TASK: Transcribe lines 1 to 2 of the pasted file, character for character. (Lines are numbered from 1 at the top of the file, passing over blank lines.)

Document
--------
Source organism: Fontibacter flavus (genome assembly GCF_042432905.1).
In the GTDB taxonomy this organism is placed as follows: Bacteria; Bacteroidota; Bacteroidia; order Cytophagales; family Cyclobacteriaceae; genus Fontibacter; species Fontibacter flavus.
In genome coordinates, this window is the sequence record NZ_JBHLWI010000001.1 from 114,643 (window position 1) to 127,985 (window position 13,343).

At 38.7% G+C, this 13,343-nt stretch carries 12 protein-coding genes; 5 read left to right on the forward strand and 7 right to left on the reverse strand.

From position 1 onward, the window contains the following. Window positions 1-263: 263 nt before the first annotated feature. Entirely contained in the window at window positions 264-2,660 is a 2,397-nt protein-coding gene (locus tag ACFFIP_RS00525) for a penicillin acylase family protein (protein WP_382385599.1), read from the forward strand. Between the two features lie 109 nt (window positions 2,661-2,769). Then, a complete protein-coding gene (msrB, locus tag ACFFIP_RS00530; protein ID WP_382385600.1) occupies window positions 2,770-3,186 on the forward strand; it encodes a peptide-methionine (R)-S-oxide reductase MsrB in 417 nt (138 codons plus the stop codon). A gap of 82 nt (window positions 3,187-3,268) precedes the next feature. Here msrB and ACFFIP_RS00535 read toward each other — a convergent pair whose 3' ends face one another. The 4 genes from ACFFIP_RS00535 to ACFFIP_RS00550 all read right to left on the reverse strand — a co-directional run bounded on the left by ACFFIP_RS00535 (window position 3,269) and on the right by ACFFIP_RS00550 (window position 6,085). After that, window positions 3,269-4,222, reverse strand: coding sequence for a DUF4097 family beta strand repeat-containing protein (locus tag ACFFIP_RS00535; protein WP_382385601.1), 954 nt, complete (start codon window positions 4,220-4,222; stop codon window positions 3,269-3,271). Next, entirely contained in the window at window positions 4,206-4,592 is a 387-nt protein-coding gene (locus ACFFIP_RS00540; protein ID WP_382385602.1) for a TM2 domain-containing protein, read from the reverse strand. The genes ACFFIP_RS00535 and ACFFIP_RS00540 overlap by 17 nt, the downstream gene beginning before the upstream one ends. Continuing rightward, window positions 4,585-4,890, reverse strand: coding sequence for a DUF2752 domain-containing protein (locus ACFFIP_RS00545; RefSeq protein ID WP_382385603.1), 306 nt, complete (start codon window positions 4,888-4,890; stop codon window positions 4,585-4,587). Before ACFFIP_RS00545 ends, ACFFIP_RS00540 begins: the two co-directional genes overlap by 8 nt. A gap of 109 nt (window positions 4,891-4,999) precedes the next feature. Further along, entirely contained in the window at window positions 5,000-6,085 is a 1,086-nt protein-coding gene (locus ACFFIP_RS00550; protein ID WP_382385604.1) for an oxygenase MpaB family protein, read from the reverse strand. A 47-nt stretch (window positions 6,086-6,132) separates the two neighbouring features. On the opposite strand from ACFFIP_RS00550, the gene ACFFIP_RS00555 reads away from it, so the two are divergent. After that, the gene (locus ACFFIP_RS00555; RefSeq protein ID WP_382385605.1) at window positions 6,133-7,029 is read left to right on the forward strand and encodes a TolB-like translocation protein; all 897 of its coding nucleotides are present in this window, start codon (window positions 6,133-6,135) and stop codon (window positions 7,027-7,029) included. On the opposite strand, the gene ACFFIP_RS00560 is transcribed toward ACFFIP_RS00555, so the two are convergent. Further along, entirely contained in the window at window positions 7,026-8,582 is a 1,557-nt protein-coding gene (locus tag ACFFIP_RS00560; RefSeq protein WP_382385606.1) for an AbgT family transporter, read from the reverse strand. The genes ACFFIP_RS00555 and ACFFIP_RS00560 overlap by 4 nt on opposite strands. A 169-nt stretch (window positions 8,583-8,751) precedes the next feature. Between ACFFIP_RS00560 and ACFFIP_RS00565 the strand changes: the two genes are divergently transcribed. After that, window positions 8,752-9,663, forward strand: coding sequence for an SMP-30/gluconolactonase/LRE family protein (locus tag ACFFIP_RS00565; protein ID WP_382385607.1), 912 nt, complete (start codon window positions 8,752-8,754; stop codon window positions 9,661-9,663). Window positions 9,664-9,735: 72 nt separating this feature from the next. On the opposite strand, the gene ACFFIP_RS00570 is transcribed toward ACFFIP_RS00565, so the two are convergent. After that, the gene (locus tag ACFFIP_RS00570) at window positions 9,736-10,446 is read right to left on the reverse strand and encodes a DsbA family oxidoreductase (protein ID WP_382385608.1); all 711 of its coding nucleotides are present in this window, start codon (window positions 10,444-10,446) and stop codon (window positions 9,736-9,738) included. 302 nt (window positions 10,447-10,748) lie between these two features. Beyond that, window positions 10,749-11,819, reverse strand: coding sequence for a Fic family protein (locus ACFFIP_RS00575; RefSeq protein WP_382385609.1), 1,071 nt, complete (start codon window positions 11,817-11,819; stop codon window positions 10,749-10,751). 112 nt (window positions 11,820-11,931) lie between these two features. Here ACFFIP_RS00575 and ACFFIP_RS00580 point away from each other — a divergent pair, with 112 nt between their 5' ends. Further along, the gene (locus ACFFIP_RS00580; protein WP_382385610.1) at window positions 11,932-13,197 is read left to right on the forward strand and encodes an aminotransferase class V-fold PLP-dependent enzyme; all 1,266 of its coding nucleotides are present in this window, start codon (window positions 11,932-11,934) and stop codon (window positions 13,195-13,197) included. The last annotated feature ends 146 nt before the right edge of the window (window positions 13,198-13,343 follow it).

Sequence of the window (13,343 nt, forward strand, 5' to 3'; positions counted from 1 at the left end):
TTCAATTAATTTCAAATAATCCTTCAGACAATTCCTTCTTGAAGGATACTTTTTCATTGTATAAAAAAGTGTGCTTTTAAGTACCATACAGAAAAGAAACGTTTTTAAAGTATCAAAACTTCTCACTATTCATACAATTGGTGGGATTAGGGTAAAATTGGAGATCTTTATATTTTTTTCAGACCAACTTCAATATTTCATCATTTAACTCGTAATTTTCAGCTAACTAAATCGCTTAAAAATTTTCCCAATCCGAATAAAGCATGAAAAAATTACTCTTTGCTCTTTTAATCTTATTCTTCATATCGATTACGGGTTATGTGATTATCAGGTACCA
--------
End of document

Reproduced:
Source organism: Fontibacter flavus (genome assembly GCF_042432905.1).
In the GTDB taxonomy this organism is placed as follows: Bacteria; Bacteroidota; Bacteroidia; order Cytophagales; family Cyclobacteriaceae; genus Fontibacter; species Fontibacter flavus.